Clearly, it was too big, and too close to the garage and adjacent path (1 foot from each!) But how to get it out with the least amount of fuss and expense? The neighbor said to hire someone, and the internet told me that trying to take down a tree yourself as a newbie was a dangerous thing to do. But was this really a tree? 8-10 feet, one main trunk, but fairly bushy... I decided to cautiously give it a try. If it didn't require a ladder, than I figured I was on good ground.
First I took my trusty loppers and started trimming off bits and snips from the top half. It was easy, and before I knew it, I had denuded it. Then I took a $10 bow saw from Home Depot and sawed the bare trunk off just above the spot where the bottom half bushed out. By then the brief February afternoon had elapsed, so I decided to take a break and wait for the next nice Saturday I had time to continue.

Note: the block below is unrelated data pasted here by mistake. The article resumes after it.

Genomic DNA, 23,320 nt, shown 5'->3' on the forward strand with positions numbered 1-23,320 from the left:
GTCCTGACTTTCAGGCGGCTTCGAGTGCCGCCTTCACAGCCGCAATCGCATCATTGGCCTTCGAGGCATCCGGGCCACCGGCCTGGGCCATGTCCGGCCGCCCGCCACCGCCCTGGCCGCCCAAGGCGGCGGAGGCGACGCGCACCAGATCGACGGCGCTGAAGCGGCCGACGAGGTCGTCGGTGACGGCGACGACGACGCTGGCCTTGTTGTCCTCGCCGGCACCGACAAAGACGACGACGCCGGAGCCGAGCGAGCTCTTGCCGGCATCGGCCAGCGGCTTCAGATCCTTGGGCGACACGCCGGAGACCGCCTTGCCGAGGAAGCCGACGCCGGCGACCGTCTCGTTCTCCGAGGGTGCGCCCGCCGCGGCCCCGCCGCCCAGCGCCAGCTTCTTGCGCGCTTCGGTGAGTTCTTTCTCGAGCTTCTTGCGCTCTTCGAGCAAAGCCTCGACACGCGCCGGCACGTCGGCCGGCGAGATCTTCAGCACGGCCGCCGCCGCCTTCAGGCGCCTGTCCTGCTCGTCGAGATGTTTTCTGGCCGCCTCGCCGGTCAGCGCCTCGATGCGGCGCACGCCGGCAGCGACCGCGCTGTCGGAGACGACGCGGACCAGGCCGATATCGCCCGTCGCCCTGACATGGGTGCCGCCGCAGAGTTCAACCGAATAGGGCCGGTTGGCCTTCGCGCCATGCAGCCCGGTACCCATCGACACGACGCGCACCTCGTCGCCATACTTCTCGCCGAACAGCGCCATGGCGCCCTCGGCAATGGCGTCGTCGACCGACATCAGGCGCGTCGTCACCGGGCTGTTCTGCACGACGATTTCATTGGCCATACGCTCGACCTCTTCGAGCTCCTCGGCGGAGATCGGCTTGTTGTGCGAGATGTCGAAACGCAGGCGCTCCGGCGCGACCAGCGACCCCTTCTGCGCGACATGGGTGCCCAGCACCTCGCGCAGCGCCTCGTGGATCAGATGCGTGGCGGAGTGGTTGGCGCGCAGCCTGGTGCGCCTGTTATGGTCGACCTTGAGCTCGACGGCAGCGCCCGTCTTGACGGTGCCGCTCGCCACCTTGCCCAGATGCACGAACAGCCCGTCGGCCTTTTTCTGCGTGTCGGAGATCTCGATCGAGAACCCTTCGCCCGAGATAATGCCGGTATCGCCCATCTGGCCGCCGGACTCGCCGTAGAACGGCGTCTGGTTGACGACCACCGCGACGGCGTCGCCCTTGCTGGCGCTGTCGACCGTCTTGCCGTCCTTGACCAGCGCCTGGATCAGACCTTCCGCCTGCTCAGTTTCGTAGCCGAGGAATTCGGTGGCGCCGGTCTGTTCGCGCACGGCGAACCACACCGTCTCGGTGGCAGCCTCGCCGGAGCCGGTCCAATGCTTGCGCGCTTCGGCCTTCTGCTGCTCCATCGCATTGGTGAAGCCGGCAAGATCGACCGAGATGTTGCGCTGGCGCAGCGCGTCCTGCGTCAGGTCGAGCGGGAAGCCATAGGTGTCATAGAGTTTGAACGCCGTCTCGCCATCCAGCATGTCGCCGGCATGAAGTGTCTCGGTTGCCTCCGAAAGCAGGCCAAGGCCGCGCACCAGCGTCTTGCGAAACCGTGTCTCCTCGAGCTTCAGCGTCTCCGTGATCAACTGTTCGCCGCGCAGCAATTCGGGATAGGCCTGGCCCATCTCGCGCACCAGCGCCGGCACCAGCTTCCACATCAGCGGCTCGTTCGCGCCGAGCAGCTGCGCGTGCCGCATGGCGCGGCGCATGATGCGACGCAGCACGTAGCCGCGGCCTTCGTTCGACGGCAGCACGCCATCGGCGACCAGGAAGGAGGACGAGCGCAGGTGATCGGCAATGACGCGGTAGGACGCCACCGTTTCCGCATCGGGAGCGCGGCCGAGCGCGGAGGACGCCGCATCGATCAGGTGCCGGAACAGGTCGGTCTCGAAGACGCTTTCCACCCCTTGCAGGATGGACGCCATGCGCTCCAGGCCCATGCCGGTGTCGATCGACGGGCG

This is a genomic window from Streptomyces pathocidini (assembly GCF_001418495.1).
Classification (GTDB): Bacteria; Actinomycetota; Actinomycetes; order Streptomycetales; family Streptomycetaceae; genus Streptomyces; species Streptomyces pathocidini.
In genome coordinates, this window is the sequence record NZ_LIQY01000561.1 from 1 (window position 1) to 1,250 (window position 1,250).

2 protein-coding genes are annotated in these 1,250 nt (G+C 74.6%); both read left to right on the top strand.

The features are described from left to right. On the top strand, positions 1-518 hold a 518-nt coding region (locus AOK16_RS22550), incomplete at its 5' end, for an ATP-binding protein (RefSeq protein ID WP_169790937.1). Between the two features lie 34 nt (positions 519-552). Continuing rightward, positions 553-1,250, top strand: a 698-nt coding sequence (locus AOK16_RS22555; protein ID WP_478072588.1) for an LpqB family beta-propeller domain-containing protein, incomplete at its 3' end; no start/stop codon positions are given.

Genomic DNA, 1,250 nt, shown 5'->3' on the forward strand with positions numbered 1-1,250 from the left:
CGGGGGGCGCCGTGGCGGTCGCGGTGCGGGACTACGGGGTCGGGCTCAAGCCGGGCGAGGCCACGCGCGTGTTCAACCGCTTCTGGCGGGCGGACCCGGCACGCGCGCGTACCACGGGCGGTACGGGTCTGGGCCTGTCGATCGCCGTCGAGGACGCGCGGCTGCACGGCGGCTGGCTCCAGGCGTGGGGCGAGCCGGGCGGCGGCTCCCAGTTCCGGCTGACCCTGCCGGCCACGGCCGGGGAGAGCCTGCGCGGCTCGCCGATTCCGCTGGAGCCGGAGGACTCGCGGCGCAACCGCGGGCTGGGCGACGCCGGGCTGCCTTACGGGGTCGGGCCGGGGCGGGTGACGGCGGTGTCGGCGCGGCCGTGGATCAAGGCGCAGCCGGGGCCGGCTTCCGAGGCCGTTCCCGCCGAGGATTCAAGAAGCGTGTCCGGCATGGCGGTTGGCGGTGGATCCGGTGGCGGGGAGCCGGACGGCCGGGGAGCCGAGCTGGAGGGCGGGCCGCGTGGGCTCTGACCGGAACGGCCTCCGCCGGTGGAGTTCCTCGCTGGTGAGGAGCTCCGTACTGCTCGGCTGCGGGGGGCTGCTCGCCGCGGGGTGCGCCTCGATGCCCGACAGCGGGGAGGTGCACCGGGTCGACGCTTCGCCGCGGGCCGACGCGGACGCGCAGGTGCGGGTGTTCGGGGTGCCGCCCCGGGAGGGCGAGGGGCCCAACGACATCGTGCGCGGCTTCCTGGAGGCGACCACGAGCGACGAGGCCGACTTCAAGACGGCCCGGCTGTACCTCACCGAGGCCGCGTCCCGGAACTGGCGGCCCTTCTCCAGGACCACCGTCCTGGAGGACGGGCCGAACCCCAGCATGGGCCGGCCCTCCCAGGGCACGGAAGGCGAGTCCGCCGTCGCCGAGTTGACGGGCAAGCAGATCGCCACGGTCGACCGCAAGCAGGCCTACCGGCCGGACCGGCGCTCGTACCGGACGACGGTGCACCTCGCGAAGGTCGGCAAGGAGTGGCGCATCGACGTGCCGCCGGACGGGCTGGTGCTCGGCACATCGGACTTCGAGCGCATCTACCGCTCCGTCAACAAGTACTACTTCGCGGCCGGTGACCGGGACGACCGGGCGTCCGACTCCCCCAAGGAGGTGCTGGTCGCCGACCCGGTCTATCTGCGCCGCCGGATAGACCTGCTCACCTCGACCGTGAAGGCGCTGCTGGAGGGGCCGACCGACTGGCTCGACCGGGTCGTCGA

Which was in April. Same drill. Again, no problems. And what a revelation to come out of the garage door, turn to head for the house and not be knocked in the face with a giant bush. At first I felt a little guilty about taking out a healthy plant that had obviously been there for quite some time. But the improvement was so great (made room for my new trellis) that I don't regret a thing now.
|DIY Kitchen Cart|
I looked everywhere for a kitchen cart just the right width and height and depth to fit in the spot between the stove and the fridge, and also around the gas pipe that comes out of the floor towards the back of the space. Finally I gave up and DIYed.
|Burning drainage holes|
Lacking a soldering iron, I use a candle to quickly put drainage holes in recycled plastic containers for planting seeds.
Decorative painted wood trellis, my first try